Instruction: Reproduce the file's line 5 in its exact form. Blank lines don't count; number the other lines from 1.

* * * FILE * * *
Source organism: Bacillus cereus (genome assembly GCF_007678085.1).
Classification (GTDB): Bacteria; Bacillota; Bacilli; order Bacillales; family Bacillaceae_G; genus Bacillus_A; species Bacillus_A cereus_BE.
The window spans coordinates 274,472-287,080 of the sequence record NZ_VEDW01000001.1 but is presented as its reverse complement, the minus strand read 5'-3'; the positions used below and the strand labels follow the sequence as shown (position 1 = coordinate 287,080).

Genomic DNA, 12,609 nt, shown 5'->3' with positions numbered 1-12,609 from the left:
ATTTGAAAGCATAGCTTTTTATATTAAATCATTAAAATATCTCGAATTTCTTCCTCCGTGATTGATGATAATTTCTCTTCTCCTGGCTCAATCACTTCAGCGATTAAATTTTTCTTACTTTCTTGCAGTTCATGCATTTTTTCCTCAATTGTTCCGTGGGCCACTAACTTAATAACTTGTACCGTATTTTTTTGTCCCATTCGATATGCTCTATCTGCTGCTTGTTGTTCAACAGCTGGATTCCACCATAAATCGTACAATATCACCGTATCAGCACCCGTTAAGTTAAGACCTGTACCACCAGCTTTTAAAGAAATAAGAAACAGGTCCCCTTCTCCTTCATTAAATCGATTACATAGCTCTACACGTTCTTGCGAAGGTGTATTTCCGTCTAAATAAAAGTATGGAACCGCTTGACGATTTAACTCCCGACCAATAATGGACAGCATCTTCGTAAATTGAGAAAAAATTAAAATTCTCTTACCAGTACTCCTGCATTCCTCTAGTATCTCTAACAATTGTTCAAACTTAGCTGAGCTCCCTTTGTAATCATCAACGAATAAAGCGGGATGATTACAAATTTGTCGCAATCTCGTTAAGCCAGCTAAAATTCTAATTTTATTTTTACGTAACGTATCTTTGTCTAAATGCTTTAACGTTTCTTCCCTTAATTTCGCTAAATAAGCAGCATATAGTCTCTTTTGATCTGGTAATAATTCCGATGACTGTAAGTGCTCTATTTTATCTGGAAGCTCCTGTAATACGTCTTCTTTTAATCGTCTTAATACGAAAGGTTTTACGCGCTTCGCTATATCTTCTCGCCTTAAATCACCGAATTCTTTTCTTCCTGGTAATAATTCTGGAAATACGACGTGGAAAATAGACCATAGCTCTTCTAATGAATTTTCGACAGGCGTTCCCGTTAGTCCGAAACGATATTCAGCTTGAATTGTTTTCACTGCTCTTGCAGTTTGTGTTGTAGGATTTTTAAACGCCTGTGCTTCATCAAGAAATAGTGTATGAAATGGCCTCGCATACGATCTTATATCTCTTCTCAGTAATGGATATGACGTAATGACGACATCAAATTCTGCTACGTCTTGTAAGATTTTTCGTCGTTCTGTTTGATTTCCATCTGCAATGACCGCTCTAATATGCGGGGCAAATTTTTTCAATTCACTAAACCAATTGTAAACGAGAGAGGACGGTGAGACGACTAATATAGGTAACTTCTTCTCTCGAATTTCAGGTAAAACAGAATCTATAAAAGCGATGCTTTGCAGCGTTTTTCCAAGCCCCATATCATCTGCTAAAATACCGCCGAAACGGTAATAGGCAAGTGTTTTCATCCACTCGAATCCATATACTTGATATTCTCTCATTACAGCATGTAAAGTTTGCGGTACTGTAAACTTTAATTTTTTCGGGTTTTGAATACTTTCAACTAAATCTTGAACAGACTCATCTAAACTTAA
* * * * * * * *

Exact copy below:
ATTTGAAAGCATAGCTTTTTATATTAAATCATTAAAATATCTCGAATTTCTTCCTCCGTGATTGATGATAATTTCTCTTCTCCTGGCTCAATCACTTCAGCGATTAAATTTTTCTTACTTTCTTGCAGTTCATGCATTTTTTCCTCAATTGTTCCGTGGGCCACTAACTTAATAACTTGTACCGTATTTTTTTGTCCCATTCGATATGCTCTATCTGCTGCTTGTTGTTCAACAGCTGGATTCCACCATAAATCGTACAATATCACCGTATCAGCACCCGTTAAGTTAAGACCTGTACCACCAGCTTTTAAAGAAATAAGAAACAGGTCCCCTTCTCCTTCATTAAATCGATTACATAGCTCTACACGTTCTTGCGAAGGTGTATTTCCGTCTAAATAAAAGTATGGAACCGCTTGACGATTTAACTCCCGACCAATAATGGACAGCATCTTCGTAAATTGAGAAAAAATTAAAATTCTCTTACCAGTACTCCTGCATTCCTCTAGTATCTCTAACAATTGTTCAAACTTAGCTGAGCTCCCTTTGTAATCATCAACGAATAAAGCGGGATGATTACAAATTTGTCGCAATCTCGTTAAGCCAGCTAAAATTCTAATTTTATTTTTACGTAACGTATCTTTGTCTAAATGCTTTAACGTTTCTTCCCTTAATTTCGCTAAATAAGCAGCATATAGTCTCTTTTGATCTGGTAATAATTCCGATGACTGTAAGTGCTCTATTTTATCTGGAAGCTCCTGTAATACGTCTTCTTTTAATCGTCTTAATACGAAAGGTTTTACGCGCTTCGCTATATCTTCTCGCCTTAAATCACCGAATTCTTTTCTTCCTGGTAATAATTCTGGAAATACGACGTGGAAAATAGACCATAGCTCTTCTAATGAATTTTCGACAGGCGTTCCCGTTAGTCCGAAACGATATTCAGCTTGAATTGTTTTCACTGCTCTTGCAGTTTGTGTTGTAGGATTTTTAAACGCCTGTGCTTCATCAAGAAATAGTGTATGAAATGGCCTCGCATACGATCTTATATCTCTTCTCAGTAATGGATATGACGTAATGACGACATCAAATTCTGCTACGTCTTGTAAGATTTTTCGTCGTTCTGTTTGATTTCCATCTGCAATGACCGCTCTAATATGCGGGGCAAATTTTTTCAATTCACTAAACCAATTGTAAACGAGAGAGGACGGTGAGACGACTAATATAGGTAACTTCTTCTCTCGAATTTCAGGTAAAACAGAATCTATAAAAGCGATGCTTTGCAGCGTTTTTCCAAGCCCCATATCATCTGCTAAAATACCGCCGAAACGGTAATAGGCAAGTGTTTTCATCCACTCGAATCCATATACTTGATATTCTCTCATTACAGCATGTAAAGTTTGCGGTACTGTAAACTTTAATTTTTTCGGGTTTTGAATACTTTCAACTAAATCTTGAACAGACTCATCTAAACTTAA